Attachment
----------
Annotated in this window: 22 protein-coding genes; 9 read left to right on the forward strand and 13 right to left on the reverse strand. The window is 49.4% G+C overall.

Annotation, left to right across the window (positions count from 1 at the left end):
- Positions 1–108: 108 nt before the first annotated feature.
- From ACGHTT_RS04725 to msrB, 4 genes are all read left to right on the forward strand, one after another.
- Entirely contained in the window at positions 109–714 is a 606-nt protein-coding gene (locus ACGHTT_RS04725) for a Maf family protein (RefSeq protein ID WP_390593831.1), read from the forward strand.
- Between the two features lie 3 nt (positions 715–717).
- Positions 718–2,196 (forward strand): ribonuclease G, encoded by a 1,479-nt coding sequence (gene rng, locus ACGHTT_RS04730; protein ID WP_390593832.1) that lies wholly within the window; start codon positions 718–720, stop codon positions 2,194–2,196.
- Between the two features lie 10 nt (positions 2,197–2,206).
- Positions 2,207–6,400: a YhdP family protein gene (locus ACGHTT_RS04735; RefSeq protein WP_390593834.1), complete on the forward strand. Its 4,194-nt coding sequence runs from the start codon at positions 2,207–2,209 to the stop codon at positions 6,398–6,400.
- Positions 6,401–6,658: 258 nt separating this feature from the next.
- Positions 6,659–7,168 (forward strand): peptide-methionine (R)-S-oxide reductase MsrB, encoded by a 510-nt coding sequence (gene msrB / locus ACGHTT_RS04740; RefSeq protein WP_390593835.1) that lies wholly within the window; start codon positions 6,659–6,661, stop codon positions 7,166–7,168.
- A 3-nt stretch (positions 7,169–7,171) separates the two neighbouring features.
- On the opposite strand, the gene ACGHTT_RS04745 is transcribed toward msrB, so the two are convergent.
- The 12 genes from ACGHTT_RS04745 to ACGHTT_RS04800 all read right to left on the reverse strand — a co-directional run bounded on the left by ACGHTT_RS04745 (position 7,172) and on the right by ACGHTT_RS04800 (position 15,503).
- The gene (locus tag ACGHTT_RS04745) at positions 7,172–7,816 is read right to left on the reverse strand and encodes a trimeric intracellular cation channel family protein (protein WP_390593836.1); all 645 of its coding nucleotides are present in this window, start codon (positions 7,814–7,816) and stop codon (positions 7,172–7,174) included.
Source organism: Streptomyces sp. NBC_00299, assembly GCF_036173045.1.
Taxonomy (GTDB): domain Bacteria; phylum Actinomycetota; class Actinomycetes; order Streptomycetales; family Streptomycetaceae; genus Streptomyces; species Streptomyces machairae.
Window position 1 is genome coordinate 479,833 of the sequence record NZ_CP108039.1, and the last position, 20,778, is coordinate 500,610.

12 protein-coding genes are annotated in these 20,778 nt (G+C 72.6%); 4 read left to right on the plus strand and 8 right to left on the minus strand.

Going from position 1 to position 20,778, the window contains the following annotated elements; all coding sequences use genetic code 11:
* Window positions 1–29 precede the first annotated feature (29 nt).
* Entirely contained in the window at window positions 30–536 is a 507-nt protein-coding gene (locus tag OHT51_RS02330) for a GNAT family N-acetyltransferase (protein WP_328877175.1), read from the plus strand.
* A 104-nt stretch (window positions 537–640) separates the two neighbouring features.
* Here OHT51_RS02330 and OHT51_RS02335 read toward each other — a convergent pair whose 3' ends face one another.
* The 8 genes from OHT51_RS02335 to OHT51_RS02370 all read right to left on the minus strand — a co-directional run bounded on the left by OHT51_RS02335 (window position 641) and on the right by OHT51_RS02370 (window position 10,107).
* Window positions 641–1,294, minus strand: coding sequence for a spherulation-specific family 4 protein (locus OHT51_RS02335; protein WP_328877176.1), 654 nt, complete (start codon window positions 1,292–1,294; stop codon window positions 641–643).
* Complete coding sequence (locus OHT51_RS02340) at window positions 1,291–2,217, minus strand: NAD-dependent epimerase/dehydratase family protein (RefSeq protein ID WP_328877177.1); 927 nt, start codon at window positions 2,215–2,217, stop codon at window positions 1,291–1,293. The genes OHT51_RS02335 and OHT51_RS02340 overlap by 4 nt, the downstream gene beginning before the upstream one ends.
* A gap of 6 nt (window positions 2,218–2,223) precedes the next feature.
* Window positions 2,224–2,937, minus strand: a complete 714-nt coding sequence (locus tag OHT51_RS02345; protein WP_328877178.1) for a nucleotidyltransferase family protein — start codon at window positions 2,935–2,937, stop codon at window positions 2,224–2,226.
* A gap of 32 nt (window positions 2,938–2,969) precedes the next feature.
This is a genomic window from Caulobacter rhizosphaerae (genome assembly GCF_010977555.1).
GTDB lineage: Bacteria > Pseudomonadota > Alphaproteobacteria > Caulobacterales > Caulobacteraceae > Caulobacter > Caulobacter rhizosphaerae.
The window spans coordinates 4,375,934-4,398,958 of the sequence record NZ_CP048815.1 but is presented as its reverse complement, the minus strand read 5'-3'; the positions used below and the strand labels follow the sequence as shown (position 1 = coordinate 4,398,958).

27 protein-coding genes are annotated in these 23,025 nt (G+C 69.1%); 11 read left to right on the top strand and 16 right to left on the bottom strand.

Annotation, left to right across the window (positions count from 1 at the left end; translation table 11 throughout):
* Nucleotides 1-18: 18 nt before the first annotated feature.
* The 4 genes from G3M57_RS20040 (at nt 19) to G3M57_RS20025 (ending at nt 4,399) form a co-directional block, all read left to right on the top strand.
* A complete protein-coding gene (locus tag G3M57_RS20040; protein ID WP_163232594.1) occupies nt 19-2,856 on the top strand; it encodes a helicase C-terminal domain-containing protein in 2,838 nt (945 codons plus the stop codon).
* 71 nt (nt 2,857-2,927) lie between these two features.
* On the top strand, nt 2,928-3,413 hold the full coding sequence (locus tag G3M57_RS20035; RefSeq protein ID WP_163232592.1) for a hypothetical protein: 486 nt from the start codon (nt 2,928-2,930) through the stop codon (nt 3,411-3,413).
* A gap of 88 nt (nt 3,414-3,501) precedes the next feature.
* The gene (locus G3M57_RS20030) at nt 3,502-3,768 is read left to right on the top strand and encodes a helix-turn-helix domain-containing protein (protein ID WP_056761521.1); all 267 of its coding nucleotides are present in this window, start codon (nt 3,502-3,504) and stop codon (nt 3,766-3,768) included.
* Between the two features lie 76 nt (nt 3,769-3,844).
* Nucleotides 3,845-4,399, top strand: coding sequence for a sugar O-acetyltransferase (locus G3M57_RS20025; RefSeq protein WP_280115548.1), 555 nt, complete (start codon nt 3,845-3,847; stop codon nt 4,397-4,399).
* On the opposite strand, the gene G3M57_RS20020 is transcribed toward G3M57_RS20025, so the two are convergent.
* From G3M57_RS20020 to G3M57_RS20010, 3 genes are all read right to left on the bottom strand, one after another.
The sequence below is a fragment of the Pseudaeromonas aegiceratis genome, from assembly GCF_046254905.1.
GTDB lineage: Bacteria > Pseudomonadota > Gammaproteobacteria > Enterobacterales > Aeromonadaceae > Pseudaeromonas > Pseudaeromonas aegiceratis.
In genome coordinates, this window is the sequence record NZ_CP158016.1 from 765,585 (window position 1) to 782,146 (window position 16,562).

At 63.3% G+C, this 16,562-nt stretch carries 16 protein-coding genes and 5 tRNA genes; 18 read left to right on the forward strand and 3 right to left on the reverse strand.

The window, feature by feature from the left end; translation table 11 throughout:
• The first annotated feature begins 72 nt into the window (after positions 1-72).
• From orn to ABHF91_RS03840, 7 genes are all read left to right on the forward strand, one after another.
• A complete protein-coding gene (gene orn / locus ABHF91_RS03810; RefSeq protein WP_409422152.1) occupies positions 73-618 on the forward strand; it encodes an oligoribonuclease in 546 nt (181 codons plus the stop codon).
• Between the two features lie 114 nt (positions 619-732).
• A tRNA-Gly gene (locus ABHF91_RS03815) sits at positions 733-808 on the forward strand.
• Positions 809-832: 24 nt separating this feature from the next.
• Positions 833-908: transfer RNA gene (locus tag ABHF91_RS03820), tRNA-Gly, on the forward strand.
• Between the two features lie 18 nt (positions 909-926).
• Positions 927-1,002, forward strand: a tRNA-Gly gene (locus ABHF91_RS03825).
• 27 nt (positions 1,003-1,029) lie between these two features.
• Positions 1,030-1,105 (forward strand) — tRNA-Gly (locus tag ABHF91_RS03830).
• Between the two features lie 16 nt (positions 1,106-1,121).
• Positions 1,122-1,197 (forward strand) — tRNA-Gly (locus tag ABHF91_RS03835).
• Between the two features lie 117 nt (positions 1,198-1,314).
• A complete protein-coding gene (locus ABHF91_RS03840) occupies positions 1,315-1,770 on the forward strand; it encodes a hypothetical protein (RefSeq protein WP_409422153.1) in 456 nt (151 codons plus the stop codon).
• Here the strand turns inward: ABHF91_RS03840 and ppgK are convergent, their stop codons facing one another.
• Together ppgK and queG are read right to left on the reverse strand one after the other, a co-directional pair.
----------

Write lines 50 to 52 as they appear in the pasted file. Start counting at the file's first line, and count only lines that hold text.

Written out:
At 63.3% G+C, this 16,562-nt stretch carries 16 protein-coding genes and 5 tRNA genes; 18 read left to right on the forward strand and 3 right to left on the reverse strand.

The window, feature by feature from the left end; translation table 11 throughout:
• The first annotated feature begins 72 nt into the window (after positions 1-72).